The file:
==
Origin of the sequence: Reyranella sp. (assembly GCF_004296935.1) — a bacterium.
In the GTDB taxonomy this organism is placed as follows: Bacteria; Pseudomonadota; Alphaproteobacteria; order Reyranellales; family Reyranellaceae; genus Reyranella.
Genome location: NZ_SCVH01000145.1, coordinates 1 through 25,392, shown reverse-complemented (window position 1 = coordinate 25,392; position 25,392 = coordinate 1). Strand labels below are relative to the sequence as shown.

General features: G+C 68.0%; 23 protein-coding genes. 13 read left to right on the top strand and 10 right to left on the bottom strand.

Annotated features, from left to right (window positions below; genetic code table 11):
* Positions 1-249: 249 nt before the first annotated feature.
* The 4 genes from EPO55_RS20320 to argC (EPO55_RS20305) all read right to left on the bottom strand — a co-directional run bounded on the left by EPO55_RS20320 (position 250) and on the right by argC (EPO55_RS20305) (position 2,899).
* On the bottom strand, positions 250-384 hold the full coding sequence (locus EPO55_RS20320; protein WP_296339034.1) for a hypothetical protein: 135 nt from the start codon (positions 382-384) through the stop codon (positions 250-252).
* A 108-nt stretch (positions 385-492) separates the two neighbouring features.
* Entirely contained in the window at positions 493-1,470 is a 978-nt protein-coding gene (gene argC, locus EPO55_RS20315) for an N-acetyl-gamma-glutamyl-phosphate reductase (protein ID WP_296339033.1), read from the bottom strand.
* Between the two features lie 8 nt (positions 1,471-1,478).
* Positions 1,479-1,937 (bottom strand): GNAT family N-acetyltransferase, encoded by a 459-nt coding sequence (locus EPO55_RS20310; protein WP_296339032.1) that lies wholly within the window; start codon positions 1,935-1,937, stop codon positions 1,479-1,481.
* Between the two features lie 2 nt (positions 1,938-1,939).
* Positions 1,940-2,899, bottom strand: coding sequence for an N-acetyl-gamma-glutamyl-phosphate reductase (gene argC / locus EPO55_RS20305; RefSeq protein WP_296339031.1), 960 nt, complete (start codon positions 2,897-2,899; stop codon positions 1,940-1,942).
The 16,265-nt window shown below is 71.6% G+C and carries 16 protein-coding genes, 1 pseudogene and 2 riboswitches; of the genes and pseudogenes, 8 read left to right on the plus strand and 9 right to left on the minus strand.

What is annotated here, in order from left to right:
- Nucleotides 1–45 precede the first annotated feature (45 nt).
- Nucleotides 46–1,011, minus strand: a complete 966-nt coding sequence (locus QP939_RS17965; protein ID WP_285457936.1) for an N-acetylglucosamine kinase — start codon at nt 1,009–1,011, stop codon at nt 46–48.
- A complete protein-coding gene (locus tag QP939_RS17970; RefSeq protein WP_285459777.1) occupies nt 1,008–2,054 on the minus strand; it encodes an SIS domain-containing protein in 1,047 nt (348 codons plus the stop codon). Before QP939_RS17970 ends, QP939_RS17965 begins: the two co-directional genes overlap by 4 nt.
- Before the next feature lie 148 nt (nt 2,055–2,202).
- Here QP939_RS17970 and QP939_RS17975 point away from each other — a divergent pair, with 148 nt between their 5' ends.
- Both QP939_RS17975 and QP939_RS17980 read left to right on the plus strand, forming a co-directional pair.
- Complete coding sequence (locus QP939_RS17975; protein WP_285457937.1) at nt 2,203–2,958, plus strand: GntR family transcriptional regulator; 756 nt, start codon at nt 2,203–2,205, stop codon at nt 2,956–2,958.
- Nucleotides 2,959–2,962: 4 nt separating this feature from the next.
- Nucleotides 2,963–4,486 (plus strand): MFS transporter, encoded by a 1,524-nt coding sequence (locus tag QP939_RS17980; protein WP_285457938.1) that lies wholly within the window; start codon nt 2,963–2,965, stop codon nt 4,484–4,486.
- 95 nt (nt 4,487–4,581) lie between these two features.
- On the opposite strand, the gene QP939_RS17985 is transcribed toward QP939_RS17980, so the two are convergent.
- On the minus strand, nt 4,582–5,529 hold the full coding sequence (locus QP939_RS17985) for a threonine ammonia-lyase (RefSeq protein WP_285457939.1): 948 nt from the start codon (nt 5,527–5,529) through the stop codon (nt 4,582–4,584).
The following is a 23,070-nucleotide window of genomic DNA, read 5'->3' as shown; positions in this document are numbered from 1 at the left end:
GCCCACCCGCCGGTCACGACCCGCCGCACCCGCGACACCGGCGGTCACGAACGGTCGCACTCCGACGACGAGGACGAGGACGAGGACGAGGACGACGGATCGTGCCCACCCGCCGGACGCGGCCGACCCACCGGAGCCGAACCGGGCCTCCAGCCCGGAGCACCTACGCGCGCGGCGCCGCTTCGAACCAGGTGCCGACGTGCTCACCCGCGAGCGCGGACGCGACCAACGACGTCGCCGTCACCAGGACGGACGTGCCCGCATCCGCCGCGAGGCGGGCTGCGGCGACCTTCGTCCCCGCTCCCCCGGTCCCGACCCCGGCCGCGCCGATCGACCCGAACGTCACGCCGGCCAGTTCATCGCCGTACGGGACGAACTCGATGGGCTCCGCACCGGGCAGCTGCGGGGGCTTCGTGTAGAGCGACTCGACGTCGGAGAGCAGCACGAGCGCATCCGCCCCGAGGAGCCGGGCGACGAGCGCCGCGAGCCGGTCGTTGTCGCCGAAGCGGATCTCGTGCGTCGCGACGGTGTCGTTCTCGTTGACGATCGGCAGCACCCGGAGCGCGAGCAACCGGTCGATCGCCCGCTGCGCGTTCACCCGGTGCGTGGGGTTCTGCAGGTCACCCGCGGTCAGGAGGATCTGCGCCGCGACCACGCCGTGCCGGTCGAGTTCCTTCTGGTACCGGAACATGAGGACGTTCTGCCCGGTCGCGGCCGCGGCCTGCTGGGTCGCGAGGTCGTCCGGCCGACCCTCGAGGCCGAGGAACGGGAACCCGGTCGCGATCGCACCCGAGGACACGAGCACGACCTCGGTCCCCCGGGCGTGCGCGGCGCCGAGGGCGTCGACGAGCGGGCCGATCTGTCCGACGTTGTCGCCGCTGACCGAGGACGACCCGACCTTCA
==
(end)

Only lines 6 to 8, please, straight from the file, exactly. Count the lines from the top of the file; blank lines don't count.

* Positions 1-249: 249 nt before the first annotated feature.
* The 4 genes from EPO55_RS20320 to argC (EPO55_RS20305) all read right to left on the bottom strand — a co-directional run bounded on the left by EPO55_RS20320 (position 250) and on the right by argC (EPO55_RS20305) (position 2,899).
* On the bottom strand, positions 250-384 hold the full coding sequence (locus EPO55_RS20320; protein WP_296339034.1) for a hypothetical protein: 135 nt from the start codon (positions 382-384) through the stop codon (positions 250-252).